Apple will invest in and promote “advanced manufacturing” in the US, CEO Tim Cook told CNBC’s Jim Cramer on Wednesday after the somewhat uninspiring earnings report. It was one of the ways Apple would create jobs in America, he said. To do that, Apple would put $1 billion in a fund that would invest in “advanced manufacturing” companies.
Apple has already “created two million jobs in America,” he said in the interview. This includes 80,000 jobs at Apple in the US; plus jobs at US suppliers, such as Corning, which makes the glass for the iPhone and iPad, and 3M, which makes adhesives that Apple uses in its devices; plus the “developer community” of almost 1.5 million people who write apps that, as he said, “change the world.”
So to “get more people to do advanced manufacturing in the US,” he said, Apple is setting up a fund, “initially” putting in $1 billion. “We’re announcing it today,” he said. “We’ve talked to a company that we’re going to invest in already.”
This $1 billion would have to be “our US money which we have to borrow to get, which is another whole topic….” Most of Apple’s cash is registered overseas, the result of profits that have not been taxed in the US. Apple’s overseas cash can be and is already invested in the US, such as in Treasury securities, but it cannot be used for capital expenditures or share buybacks in the US without being “repatriated” under the US tax code and thus triggering an income-tax event.
That’s why “comprehensive tax reform is so important to this economy,” he said. Practically everyone agrees on that. Practically no one agrees on how to do it.
By promoting advanced manufacturing in the US, “we can be the ripple in the pond,” he said. “Because if we can create many manufacturing jobs, those manufacturing jobs create more jobs around them because you have a service industry that builds up around them.”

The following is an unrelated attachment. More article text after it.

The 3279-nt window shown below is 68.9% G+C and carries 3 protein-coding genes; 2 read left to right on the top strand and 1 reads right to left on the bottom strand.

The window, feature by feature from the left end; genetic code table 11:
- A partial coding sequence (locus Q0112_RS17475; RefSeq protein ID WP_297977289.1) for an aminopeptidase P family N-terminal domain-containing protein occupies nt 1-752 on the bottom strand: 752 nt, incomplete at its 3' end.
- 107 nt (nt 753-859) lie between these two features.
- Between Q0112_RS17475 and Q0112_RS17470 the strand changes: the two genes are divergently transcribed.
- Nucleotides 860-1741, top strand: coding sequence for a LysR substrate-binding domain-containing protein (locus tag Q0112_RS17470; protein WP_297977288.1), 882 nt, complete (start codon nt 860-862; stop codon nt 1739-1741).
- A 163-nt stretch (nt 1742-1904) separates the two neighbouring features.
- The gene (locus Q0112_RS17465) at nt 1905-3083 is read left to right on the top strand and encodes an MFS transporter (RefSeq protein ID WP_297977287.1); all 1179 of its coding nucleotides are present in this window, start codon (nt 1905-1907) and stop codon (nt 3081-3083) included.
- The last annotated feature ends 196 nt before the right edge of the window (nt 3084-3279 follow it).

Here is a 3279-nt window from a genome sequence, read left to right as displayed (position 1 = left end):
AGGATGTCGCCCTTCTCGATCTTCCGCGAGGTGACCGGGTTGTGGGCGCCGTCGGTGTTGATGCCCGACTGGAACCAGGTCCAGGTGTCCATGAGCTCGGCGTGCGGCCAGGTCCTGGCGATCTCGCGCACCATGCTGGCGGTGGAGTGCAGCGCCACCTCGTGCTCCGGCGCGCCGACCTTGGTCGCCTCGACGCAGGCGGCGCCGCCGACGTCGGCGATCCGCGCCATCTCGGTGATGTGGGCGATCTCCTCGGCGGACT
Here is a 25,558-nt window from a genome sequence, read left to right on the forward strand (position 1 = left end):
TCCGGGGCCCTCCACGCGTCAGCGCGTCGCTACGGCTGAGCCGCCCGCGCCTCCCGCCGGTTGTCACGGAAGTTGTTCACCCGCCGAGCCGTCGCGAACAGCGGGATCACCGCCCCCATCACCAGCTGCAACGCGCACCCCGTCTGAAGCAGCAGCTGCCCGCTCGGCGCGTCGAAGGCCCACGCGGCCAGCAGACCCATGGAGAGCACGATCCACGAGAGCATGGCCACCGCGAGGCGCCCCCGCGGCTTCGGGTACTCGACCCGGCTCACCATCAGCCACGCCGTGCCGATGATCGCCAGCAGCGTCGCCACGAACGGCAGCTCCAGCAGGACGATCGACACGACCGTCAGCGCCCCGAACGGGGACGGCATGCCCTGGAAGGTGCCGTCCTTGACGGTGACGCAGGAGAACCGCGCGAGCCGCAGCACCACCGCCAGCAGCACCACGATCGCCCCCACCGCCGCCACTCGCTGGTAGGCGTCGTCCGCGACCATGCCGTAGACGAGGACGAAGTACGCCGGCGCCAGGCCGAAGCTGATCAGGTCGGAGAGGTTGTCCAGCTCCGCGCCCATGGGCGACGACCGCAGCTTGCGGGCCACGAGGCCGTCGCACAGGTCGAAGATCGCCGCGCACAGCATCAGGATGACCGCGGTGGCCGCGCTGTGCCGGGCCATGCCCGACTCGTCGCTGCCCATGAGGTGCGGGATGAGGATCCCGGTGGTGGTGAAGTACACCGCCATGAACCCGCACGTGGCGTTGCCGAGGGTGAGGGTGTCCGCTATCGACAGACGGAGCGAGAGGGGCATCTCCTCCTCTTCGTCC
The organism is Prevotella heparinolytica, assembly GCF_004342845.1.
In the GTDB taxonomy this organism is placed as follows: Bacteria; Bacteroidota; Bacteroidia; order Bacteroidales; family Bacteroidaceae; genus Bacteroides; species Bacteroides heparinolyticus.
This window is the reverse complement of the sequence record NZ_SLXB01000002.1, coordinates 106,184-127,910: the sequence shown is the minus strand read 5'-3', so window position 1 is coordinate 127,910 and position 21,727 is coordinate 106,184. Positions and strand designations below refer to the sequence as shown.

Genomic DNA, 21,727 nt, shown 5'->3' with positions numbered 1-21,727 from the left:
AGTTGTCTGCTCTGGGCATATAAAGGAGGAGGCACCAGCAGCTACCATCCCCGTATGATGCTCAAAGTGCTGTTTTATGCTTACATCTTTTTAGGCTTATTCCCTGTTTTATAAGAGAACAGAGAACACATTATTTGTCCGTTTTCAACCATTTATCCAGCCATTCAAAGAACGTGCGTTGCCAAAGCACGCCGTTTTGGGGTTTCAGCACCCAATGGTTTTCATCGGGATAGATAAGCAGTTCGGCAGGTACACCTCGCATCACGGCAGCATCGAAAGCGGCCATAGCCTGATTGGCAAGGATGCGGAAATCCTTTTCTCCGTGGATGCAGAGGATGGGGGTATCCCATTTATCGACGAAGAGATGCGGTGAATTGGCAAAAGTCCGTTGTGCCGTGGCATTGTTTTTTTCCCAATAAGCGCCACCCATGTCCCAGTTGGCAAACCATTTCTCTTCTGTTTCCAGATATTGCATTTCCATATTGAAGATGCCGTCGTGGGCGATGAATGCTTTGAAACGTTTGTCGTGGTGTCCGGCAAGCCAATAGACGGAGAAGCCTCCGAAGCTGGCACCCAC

Apple has made mention of this before – that it would bring some manufacturing back to the US. Other companies have already been doing this. For now, it’s happening on a small scale, but it’s a great thing for the US economy. Every little bit helps. Every little bit is needed. And if President Trump can add some fuel to the fire, that much the better.
But the seven million manufacturing jobs that were lost since the manufacturing employment peak in 1979 won’t come back. They’ll stay in China or Mexico, and eventually, they’ll even disappear there. Automation or robots, or to use Cook’s term, “advanced manufacturing,” which all mean the same thing, will wipe them out.
This chart shows the impact over the past 30 years of “advanced manufacturing” in terms of manufacturing jobs (red line, left scale in millions of jobs) versus manufacturing output adjusted for inflation (black line, right scale, index):
This is the impact of automation: Since Q1 1989, the manufacturing industry has cut 5.7 million jobs, or 32%, yet “real” production (adjusted for inflation) soared by 71%.
The jobs Apple and other manufacturers are creating in their drives for “advanced manufacturing” are highly skilled jobs. They range from highly skilled blue-collar jobs to very specialized robotics and software engineering jobs. Most of these jobs will be well-paid and difficult to fill. And there will only be a relatively small number of them, not millions, and they will replace more and more of what remains of the classic blue-collar jobs.
Companies are not doing it to make America great again. They’re doing it because it makes business sense.
Once automation takes off in “cheap labor” countries like China, these countries lose their cost advantage: robots cost the same anywhere. China has been on the global forefront of investing in robots. Producing in China via “advanced manufacturing” isn’t a lot cheaper than in the US. But by manufacturing in the US, Apple will have a lot more control over its intellectual property. Transportation costs will be smaller. Lead times might shrink. And other risks can be mitigated more easily.
Automation is the great equalizer. China is aggressively converting its manufacturing base to robots. Other “cheap labor” countries are following. Robots will eventually rule manufacturing globally. The typical manufacturing jobs of yore will mostly disappear everywhere. But the fact that manufacturing in America, when robots do most of the work, is becoming competitive with “cheap labor” countries is the silver lining in the long-running tragedy of the disappearing American manufacturing jobs. That’s really what Tim Cook was saying.
But this isn’t the Industrial Revolution.
— source wolfstreet.com